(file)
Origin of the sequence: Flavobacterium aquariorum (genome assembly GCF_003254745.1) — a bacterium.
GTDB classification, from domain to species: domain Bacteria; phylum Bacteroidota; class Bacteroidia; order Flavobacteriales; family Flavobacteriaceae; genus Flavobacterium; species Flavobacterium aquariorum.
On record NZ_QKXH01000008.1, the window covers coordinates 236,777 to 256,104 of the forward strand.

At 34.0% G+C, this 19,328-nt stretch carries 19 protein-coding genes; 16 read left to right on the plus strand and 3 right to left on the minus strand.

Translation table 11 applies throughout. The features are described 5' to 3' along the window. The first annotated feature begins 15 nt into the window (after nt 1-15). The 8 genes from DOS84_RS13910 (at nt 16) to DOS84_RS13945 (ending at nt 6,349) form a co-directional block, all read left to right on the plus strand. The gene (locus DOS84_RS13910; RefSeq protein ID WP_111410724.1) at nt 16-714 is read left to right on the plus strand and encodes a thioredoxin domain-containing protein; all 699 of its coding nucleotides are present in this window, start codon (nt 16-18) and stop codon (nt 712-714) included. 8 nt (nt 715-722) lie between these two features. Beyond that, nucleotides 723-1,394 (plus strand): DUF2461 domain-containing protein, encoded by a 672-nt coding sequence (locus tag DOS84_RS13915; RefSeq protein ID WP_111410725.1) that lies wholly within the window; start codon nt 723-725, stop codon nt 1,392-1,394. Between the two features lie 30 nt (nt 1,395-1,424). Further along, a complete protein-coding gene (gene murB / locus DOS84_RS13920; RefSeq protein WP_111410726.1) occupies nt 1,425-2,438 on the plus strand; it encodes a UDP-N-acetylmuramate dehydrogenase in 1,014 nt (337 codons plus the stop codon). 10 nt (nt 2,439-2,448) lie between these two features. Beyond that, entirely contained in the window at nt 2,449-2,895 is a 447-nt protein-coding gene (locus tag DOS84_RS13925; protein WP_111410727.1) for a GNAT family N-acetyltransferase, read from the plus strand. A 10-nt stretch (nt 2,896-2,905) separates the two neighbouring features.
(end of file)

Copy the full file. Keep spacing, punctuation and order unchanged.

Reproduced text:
Origin of the sequence: Flavobacterium aquariorum (genome assembly GCF_003254745.1) — a bacterium.
GTDB classification, from domain to species: domain Bacteria; phylum Bacteroidota; class Bacteroidia; order Flavobacteriales; family Flavobacteriaceae; genus Flavobacterium; species Flavobacterium aquariorum.
On record NZ_QKXH01000008.1, the window covers coordinates 236,777 to 256,104 of the forward strand.

At 34.0% G+C, this 19,328-nt stretch carries 19 protein-coding genes; 16 read left to right on the plus strand and 3 right to left on the minus strand.

Translation table 11 applies throughout. The features are described 5' to 3' along the window. The first annotated feature begins 15 nt into the window (after nt 1-15). The 8 genes from DOS84_RS13910 (at nt 16) to DOS84_RS13945 (ending at nt 6,349) form a co-directional block, all read left to right on the plus strand. The gene (locus DOS84_RS13910; RefSeq protein ID WP_111410724.1) at nt 16-714 is read left to right on the plus strand and encodes a thioredoxin domain-containing protein; all 699 of its coding nucleotides are present in this window, start codon (nt 16-18) and stop codon (nt 712-714) included. 8 nt (nt 715-722) lie between these two features. Beyond that, nucleotides 723-1,394 (plus strand): DUF2461 domain-containing protein, encoded by a 672-nt coding sequence (locus tag DOS84_RS13915; RefSeq protein ID WP_111410725.1) that lies wholly within the window; start codon nt 723-725, stop codon nt 1,392-1,394. Between the two features lie 30 nt (nt 1,395-1,424). Further along, a complete protein-coding gene (gene murB / locus DOS84_RS13920; RefSeq protein WP_111410726.1) occupies nt 1,425-2,438 on the plus strand; it encodes a UDP-N-acetylmuramate dehydrogenase in 1,014 nt (337 codons plus the stop codon). 10 nt (nt 2,439-2,448) lie between these two features. Beyond that, entirely contained in the window at nt 2,449-2,895 is a 447-nt protein-coding gene (locus tag DOS84_RS13925; protein WP_111410727.1) for a GNAT family N-acetyltransferase, read from the plus strand. A 10-nt stretch (nt 2,896-2,905) separates the two neighbouring features.